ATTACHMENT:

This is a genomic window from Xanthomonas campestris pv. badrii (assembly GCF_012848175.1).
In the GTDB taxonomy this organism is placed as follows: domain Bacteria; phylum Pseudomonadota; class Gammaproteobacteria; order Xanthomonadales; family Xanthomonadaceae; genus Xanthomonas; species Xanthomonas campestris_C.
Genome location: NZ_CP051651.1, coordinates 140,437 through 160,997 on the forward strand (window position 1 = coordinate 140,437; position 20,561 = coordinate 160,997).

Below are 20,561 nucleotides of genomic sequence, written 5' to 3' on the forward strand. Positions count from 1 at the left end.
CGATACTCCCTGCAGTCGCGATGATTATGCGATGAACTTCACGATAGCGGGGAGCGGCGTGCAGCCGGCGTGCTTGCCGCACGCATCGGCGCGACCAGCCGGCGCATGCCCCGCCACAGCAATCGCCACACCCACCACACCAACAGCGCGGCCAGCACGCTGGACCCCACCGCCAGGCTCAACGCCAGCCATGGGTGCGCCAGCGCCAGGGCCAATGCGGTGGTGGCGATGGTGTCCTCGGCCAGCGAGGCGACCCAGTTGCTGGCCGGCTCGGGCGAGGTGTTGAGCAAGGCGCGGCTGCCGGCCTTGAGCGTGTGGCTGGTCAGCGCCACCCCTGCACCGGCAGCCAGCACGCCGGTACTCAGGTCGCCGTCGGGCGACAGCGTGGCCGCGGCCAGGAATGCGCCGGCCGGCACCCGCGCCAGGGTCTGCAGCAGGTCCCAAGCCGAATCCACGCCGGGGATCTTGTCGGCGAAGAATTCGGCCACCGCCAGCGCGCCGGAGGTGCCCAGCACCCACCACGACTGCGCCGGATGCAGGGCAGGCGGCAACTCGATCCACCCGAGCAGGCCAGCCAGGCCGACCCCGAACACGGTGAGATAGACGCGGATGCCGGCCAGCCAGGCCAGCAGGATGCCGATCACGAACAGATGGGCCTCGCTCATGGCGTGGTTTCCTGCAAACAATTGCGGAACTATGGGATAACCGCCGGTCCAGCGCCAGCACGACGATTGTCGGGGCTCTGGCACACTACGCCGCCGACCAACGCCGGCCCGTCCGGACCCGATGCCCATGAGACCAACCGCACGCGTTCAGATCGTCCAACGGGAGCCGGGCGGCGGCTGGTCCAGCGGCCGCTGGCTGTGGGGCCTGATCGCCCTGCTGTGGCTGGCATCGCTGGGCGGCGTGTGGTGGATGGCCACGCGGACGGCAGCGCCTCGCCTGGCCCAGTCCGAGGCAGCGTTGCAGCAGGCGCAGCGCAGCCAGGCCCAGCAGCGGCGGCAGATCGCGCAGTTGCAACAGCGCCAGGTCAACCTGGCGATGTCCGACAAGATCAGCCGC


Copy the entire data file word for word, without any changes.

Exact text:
This is a genomic window from Xanthomonas campestris pv. badrii (assembly GCF_012848175.1).
In the GTDB taxonomy this organism is placed as follows: domain Bacteria; phylum Pseudomonadota; class Gammaproteobacteria; order Xanthomonadales; family Xanthomonadaceae; genus Xanthomonas; species Xanthomonas campestris_C.
Genome location: NZ_CP051651.1, coordinates 140,437 through 160,997 on the forward strand (window position 1 = coordinate 140,437; position 20,561 = coordinate 160,997).

Below are 20,561 nucleotides of genomic sequence, written 5' to 3' on the forward strand. Positions count from 1 at the left end.
CGATACTCCCTGCAGTCGCGATGATTATGCGATGAACTTCACGATAGCGGGGAGCGGCGTGCAGCCGGCGTGCTTGCCGCACGCATCGGCGCGACCAGCCGGCGCATGCCCCGCCACAGCAATCGCCACACCCACCACACCAACAGCGCGGCCAGCACGCTGGACCCCACCGCCAGGCTCAACGCCAGCCATGGGTGCGCCAGCGCCAGGGCCAATGCGGTGGTGGCGATGGTGTCCTCGGCCAGCGAGGCGACCCAGTTGCTGGCCGGCTCGGGCGAGGTGTTGAGCAAGGCGCGGCTGCCGGCCTTGAGCGTGTGGCTGGTCAGCGCCACCCCTGCACCGGCAGCCAGCACGCCGGTACTCAGGTCGCCGTCGGGCGACAGCGTGGCCGCGGCCAGGAATGCGCCGGCCGGCACCCGCGCCAGGGTCTGCAGCAGGTCCCAAGCCGAATCCACGCCGGGGATCTTGTCGGCGAAGAATTCGGCCACCGCCAGCGCGCCGGAGGTGCCCAGCACCCACCACGACTGCGCCGGATGCAGGGCAGGCGGCAACTCGATCCACCCGAGCAGGCCAGCCAGGCCGACCCCGAACACGGTGAGATAGACGCGGATGCCGGCCAGCCAGGCCAGCAGGATGCCGATCACGAACAGATGGGCCTCGCTCATGGCGTGGTTTCCTGCAAACAATTGCGGAACTATGGGATAACCGCCGGTCCAGCGCCAGCACGACGATTGTCGGGGCTCTGGCACACTACGCCGCCGACCAACGCCGGCCCGTCCGGACCCGATGCCCATGAGACCAACCGCACGCGTTCAGATCGTCCAACGGGAGCCGGGCGGCGGCTGGTCCAGCGGCCGCTGGCTGTGGGGCCTGATCGCCCTGCTGTGGCTGGCATCGCTGGGCGGCGTGTGGTGGATGGCCACGCGGACGGCAGCGCCTCGCCTGGCCCAGTCCGAGGCAGCGTTGCAGCAGGCGCAGCGCAGCCAGGCCCAGCAGCGGCGGCAGATCGCGCAGTTGCAACAGCGCCAGGTCAACCTGGCGATGTCCGACAAGATCAGCCGC